From the outside, monthly vinyl subscription service Magnolia Record Club (MRC) doesn’t look like much. In an old industrial neighborhood that Nashville forgot, the window of its street-level door tells you no, go around, down, to where the back corner of the building and parking lot meet. It’s here, in a low-ceilinged room of whitewashed cinderblock, that I meet Paul Roper.
Roper, 42, is the president of Dualtone Records, which purchased MRC from its founder, musician Drew Holcomb, in 2018. Clean-shaven, with horn-rim glasses under a ball cap and a short-sleeve button-up over jeans, Roper leads us through a room honeycombed with large rolling postal bins empty and waiting for the next release to ship. The second, inner room is homier: Two seating areas with couches, throw pillows, coffee tables, and, of course, turntables. It’s here where MRC invites artists who, in addition to partnering with the company to produce special-edition pressings in a kaleidoscope of colors, may even sign a few. Dolly Parton (pink with red swirls), Wilco (ivory white), Willie Nelson (cerulean blue), Joseph (aqua wave), Brandi Carlile (ruby red), the War on Drugs (purple), Manchester Orchestra (aqua smoke); there’s seemingly not a band or artist played on AAA radio that hasn’t negotiated an MRC rainbow release.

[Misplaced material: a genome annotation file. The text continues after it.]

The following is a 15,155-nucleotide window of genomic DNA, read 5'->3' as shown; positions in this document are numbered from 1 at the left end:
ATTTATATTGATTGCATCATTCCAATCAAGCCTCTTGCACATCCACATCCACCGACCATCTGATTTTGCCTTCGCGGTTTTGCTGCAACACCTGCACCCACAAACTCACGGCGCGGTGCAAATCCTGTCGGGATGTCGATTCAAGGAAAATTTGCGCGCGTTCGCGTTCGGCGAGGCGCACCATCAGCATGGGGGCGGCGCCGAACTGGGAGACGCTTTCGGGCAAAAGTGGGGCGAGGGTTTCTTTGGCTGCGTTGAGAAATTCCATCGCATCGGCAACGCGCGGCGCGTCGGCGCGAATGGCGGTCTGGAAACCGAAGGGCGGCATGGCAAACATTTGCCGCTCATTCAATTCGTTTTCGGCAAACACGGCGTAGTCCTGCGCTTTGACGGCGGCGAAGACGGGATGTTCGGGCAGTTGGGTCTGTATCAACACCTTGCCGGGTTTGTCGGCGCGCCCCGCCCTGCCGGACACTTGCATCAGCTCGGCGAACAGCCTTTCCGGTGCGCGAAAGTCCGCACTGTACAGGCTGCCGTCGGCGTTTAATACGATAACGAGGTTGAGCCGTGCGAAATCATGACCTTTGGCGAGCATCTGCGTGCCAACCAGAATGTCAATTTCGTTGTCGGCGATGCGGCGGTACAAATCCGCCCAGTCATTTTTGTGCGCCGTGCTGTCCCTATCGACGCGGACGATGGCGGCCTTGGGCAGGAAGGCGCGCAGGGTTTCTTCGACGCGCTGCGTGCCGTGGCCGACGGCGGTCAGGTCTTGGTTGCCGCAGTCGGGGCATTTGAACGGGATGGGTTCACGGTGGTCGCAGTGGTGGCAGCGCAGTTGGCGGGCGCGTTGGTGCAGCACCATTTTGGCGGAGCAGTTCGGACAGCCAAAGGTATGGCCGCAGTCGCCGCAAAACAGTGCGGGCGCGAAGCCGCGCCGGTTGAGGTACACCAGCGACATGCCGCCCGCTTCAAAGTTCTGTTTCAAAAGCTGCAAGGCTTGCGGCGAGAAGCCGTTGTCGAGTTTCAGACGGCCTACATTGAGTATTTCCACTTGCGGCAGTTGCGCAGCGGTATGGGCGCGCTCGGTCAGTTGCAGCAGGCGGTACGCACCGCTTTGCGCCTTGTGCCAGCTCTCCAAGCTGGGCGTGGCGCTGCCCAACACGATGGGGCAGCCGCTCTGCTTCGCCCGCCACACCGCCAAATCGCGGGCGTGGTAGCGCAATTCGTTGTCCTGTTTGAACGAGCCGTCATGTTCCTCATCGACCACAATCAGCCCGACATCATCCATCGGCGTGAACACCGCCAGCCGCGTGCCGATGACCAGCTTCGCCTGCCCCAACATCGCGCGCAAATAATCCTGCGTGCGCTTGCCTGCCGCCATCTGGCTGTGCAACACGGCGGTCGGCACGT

Sitting down, Roper is quick to credit Holcomb, who launched the subscription service in 2015, for his vision: “If you look at the following of Dualtone versus the following of [Holcomb] — or the Lumineers, or any of our big bands — their followings are going to be 10 times what ours are, even though we’re running a successful business,” he says. “And it’s easier for an artist, who people are naturally following and fans of, to say, ‘You’re going to want to know records that I’m into and follow along with what I’m doing.’”